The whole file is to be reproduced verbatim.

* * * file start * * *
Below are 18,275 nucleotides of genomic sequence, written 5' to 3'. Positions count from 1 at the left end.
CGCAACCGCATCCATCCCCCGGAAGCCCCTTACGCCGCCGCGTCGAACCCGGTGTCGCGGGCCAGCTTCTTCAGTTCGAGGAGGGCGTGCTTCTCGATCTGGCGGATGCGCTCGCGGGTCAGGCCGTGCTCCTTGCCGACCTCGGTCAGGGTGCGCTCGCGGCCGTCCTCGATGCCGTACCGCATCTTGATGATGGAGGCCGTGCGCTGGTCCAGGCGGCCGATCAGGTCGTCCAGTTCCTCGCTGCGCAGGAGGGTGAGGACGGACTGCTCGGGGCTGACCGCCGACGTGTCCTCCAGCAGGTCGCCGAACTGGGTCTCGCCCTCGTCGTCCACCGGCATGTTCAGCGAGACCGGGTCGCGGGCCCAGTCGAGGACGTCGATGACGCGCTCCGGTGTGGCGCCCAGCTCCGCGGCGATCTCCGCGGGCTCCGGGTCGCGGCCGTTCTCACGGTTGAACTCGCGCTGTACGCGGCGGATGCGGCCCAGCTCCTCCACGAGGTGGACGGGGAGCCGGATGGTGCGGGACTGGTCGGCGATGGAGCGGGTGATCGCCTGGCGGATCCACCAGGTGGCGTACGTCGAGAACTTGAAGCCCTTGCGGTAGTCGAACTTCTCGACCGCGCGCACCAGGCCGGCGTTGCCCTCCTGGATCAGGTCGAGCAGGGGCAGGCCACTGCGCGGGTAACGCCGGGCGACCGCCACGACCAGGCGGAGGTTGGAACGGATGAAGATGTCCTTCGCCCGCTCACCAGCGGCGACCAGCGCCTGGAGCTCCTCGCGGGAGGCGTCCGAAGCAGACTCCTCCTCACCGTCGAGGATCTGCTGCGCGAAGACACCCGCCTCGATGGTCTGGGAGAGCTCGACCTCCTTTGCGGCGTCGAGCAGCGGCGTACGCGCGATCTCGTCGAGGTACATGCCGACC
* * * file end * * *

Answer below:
Below are 18,275 nucleotides of genomic sequence, written 5' to 3'. Positions count from 1 at the left end.
CGCAACCGCATCCATCCCCCGGAAGCCCCTTACGCCGCCGCGTCGAACCCGGTGTCGCGGGCCAGCTTCTTCAGTTCGAGGAGGGCGTGCTTCTCGATCTGGCGGATGCGCTCGCGGGTCAGGCCGTGCTCCTTGCCGACCTCGGTCAGGGTGCGCTCGCGGCCGTCCTCGATGCCGTACCGCATCTTGATGATGGAGGCCGTGCGCTGGTCCAGGCGGCCGATCAGGTCGTCCAGTTCCTCGCTGCGCAGGAGGGTGAGGACGGACTGCTCGGGGCTGACCGCCGACGTGTCCTCCAGCAGGTCGCCGAACTGGGTCTCGCCCTCGTCGTCCACCGGCATGTTCAGCGAGACCGGGTCGCGGGCCCAGTCGAGGACGTCGATGACGCGCTCCGGTGTGGCGCCCAGCTCCGCGGCGATCTCCGCGGGCTCCGGGTCGCGGCCGTTCTCACGGTTGAACTCGCGCTGTACGCGGCGGATGCGGCCCAGCTCCTCCACGAGGTGGACGGGGAGCCGGATGGTGCGGGACTGGTCGGCGATGGAGCGGGTGATCGCCTGGCGGATCCACCAGGTGGCGTACGTCGAGAACTTGAAGCCCTTGCGGTAGTCGAACTTCTCGACCGCGCGCACCAGGCCGGCGTTGCCCTCCTGGATCAGGTCGAGCAGGGGCAGGCCACTGCGCGGGTAACGCCGGGCGACCGCCACGACCAGGCGGAGGTTGGAACGGATGAAGATGTCCTTCGCCCGCTCACCAGCGGCGACCAGCGCCTGGAGCTCCTCGCGGGAGGCGTCCGAAGCAGACTCCTCCTCACCGTCGAGGATCTGCTGCGCGAAGACACCCGCCTCGATGGTCTGGGAGAGCTCGACCTCCTTTGCGGCGTCGAGCAGCGGCGTACGCGCGATCTCGTCGAGGTACATGCCGACC